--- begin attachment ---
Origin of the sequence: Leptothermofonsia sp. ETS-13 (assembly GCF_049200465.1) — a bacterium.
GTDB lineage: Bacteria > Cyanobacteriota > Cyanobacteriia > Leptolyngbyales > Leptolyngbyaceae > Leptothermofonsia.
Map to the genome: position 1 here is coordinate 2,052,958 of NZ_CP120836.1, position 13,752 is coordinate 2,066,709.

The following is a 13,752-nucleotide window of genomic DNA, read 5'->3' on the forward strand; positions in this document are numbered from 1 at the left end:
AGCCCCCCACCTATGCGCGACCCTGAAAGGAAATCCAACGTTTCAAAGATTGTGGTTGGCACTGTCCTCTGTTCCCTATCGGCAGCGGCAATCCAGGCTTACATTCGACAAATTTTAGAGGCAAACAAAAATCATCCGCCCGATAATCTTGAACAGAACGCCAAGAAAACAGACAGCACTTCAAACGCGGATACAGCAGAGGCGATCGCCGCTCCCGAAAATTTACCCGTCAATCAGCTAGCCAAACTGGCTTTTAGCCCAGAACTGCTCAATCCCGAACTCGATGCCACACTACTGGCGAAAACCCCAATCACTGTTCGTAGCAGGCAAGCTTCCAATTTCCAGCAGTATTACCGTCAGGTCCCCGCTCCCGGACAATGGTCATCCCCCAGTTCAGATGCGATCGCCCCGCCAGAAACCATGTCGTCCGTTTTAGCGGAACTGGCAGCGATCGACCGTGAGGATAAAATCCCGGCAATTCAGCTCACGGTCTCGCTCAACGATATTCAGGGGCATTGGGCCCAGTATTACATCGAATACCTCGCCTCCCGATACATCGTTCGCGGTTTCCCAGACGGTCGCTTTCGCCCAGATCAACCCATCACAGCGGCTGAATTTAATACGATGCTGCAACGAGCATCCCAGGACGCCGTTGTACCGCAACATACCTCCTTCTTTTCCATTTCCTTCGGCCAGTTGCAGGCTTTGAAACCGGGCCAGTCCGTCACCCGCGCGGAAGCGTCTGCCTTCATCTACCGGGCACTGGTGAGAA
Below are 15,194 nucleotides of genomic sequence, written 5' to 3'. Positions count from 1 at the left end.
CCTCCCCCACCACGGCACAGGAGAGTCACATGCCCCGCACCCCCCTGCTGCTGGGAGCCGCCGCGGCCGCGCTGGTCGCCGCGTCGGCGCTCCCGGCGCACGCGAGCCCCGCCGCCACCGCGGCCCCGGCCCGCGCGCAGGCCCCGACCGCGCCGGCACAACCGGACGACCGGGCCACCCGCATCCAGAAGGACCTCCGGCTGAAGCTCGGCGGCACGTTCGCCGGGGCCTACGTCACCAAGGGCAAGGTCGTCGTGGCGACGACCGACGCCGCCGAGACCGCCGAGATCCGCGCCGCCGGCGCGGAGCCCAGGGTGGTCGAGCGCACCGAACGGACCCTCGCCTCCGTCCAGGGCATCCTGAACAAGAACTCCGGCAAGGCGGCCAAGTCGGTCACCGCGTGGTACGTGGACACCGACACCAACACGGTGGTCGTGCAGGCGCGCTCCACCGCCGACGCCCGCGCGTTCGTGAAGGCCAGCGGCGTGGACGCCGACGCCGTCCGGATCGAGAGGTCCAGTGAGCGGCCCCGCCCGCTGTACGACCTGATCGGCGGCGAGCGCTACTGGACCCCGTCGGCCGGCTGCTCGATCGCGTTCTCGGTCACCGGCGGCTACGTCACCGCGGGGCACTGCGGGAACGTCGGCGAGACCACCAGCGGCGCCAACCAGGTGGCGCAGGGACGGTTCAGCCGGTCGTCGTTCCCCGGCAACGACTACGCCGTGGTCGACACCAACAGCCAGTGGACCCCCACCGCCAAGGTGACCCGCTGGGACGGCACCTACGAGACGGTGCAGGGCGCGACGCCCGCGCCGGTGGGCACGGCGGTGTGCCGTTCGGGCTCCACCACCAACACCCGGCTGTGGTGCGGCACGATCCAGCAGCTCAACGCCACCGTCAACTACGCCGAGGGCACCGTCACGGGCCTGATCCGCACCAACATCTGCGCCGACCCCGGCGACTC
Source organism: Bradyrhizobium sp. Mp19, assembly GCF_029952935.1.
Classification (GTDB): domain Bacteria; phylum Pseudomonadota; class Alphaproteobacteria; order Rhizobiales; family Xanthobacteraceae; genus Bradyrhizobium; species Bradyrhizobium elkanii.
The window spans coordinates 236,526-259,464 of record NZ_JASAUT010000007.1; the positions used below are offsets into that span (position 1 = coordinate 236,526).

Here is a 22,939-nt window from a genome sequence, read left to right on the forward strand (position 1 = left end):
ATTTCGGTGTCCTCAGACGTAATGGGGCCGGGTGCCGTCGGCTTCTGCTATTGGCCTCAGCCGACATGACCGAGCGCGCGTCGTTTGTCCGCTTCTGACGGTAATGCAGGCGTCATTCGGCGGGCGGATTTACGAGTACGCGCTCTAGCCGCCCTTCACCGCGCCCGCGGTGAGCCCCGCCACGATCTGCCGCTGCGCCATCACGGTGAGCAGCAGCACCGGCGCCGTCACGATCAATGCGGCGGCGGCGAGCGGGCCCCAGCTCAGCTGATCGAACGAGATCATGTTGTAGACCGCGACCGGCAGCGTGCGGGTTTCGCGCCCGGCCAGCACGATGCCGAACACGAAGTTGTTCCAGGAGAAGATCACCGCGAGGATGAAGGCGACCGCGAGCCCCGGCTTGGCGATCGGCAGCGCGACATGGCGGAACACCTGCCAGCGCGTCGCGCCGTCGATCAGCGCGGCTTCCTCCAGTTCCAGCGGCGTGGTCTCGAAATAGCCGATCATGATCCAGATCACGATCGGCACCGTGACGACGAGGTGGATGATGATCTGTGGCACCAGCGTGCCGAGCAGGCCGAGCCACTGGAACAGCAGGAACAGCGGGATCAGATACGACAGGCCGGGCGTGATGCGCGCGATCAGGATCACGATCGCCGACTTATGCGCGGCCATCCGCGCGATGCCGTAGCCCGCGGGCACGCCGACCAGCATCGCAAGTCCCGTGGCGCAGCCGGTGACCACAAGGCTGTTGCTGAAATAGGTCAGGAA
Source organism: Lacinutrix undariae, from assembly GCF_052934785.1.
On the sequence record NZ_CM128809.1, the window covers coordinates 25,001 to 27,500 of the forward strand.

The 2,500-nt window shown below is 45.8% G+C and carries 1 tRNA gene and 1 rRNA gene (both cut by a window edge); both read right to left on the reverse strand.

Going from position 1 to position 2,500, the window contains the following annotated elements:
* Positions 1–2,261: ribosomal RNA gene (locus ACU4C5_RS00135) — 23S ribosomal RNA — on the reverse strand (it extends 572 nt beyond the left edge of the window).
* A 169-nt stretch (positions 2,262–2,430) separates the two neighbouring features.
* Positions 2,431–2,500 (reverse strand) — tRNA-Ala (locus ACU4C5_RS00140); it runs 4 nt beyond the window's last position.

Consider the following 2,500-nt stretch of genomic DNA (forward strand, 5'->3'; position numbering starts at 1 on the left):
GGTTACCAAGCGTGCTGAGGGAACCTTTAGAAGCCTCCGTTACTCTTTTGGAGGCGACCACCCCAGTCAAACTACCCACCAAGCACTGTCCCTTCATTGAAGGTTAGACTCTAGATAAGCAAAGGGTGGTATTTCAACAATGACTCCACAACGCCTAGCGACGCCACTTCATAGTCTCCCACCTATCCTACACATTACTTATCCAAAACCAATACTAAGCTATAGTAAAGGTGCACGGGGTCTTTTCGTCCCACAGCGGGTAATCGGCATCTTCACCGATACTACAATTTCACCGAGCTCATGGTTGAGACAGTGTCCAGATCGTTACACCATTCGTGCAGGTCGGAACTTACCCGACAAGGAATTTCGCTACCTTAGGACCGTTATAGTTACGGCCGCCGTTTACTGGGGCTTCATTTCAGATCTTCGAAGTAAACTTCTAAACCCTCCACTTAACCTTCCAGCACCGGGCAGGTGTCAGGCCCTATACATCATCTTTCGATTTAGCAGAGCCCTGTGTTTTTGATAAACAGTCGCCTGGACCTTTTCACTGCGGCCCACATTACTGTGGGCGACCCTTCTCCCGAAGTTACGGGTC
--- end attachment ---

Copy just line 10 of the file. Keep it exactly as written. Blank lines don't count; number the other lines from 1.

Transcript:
The window spans coordinates 236,526-259,464 of record NZ_JASAUT010000007.1; the positions used below are offsets into that span (position 1 = coordinate 236,526).